On the Leper song, "What Does it Mean to Die," we hear a snippet of conversation featuring a male adult asking, "Should we dig up some graves tonight?," to which a young child excitedly responds, "Oh boy, a field trip!"
This bit of hilarity is well-situated in a long line of hard rock humorists marked by Buckethead's "Onions Unleashed" and "I Come In Peace" and the entirety of Cornbugs' catalog (all of which pair Buckethead with the brilliant lyrical/spoken word talents of horror actor, Bill Moseley). Of course, since Leper's spoken word comes through samples, and not a live vocal, a more apt comparison would be Atari Teenage Riot. Regardless of reference point, "horror humor" works well only if the music has an undercurrent of menace. Luckily, with Leper, we get Tomahawk-like ferocity with songs like "Chop Chop Chop" (a song with a cadence rivaling that of Korn's bastardized nursery rhyme, "Shoots and Ladders").
Putting aside the samples on the album, you'll also notice that Beautiful Gray Day is paced by electronic-sounding beats reminiscent of Adore-era Smashing Pumpkins and, when coupled with prominent bass, Depeche Mode. Leper cops to NIN and Cure leanings, so it's appropriate to bring up nearly-90's artists and the bands they inspired. But it's not surprising hard rock's Leper would be influenced by Cure. After all, a stunningly broad cross-section of artists found success with Cure covers (Tricky/311/a recent American Idol finalist).
Topping it all are the gorgeous vocals of Skot Shaw. His rich baritone recalls that of Geoff Tate, who (despite his Queensryche affiliation) is consistently ranked among the best voices in metal. Leper's strong vocal lead transforms quality lyrics into memorable turns-of-phrase: "There's just one thing that I would want / Darling, haunt me" ("Haunt"); "It doesn't bother me / If you worship me / In the end, all I wanted was attention from you" ("The Artist in You").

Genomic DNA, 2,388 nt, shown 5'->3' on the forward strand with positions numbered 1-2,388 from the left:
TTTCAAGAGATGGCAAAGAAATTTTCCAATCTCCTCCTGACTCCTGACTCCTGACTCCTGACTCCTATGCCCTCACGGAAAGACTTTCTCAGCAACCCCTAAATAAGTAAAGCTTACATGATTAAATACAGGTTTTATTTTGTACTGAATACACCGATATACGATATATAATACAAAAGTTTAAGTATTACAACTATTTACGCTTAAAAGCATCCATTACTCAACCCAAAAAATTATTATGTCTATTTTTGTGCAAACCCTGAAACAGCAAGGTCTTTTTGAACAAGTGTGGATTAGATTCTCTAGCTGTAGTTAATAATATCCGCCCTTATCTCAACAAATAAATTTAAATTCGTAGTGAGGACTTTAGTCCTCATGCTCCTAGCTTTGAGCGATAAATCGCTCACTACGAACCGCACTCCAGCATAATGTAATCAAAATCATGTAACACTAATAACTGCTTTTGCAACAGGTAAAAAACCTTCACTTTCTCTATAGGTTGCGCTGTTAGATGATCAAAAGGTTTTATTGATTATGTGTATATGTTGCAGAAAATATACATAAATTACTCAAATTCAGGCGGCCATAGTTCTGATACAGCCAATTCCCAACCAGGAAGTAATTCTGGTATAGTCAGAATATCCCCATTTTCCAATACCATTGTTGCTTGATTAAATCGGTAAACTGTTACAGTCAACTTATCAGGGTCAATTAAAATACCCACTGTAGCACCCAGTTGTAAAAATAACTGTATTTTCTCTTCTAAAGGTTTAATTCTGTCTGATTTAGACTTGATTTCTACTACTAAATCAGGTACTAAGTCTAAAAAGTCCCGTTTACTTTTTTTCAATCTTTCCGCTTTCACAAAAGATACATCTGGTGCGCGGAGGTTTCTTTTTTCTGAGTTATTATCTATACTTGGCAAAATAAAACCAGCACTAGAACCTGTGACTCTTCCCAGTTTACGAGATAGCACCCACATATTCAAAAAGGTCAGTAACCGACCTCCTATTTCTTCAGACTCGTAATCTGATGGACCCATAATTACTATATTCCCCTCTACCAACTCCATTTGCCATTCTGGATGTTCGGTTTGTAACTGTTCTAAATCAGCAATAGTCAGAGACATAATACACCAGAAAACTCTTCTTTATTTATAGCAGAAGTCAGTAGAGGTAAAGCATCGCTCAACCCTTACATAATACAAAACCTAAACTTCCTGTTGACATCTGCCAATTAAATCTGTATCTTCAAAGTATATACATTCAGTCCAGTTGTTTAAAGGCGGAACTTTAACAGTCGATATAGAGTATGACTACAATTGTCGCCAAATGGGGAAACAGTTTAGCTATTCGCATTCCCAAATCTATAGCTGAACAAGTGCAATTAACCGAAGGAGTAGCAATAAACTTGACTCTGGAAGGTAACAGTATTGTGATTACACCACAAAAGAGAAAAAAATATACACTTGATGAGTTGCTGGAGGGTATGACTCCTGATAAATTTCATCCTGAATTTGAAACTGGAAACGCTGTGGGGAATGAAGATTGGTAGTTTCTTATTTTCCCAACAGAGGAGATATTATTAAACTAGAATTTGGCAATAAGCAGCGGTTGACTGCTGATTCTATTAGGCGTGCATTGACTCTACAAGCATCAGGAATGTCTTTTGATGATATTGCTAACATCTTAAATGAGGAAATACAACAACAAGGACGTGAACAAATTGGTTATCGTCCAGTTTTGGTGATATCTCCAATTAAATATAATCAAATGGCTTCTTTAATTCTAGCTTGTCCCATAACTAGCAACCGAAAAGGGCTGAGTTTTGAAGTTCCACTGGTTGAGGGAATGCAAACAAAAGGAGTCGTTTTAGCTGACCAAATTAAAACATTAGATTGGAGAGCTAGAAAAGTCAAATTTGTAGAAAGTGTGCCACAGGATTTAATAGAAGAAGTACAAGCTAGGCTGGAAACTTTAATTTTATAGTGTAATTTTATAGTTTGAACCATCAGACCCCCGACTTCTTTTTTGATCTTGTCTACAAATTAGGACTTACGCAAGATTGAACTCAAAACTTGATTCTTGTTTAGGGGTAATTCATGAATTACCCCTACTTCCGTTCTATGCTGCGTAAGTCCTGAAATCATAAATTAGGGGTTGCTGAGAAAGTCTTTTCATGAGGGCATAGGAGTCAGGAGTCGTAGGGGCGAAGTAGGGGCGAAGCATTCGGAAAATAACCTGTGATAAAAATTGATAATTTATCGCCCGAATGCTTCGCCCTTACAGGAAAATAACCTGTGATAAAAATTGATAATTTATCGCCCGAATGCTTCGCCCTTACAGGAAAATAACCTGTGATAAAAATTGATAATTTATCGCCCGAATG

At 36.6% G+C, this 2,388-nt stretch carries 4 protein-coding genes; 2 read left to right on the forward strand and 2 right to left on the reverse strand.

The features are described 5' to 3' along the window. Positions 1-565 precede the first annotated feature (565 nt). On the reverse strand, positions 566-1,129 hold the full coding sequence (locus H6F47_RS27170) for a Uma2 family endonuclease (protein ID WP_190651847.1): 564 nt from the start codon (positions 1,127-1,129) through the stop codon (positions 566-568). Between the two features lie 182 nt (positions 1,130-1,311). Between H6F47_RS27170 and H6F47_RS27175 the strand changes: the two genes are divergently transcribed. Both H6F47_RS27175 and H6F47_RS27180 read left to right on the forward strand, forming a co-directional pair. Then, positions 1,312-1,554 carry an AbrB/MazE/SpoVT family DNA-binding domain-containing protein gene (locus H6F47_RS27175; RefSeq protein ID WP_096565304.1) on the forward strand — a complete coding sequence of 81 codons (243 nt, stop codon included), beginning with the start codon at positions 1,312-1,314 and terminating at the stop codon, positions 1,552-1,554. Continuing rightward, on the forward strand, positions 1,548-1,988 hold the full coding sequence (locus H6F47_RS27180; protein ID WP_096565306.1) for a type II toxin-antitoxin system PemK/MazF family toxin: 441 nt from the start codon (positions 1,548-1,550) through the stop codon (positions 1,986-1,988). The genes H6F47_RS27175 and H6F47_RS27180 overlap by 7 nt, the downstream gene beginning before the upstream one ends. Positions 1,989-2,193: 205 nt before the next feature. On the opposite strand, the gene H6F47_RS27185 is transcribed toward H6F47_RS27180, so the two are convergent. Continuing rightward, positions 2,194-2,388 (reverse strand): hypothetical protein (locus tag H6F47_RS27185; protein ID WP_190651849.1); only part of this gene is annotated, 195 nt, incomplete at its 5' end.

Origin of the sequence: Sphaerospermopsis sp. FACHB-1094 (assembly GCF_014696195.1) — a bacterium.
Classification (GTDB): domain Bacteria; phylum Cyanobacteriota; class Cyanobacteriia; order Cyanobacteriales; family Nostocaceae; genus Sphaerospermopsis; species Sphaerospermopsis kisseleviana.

Some bands settle for the equivalent of speaking softly and carrying a big stick (Teddy Roosevelt); Leper could have done so, and just went with its top notch vocal. But Leper walks softly and carries an armored tank division (Colonel Jessup), ratcheting up the vocal power with screams (on "I'm Not Afraid to Sleep Anymore"); effects-laden chants ("Words are weapons, chop chop chop"); and on standout track "The Artist in You," guttural growls, rhythmic breathing, and background whispers/screams, that wouldn't sound out of place on a Marilyn Manson track.
You expect a lot out of a band called Leper. But after listening to Beautiful Gray Day, you'll conclude that not only were your expectations wrong (there's nary a narrative about rotting human flesh), but also that Leper managed to exceed them anyway.
*** The author of this review, Raymond Nelson, plays the veekku chenda for the following band: http://youtu.be/tMS73-1kCr8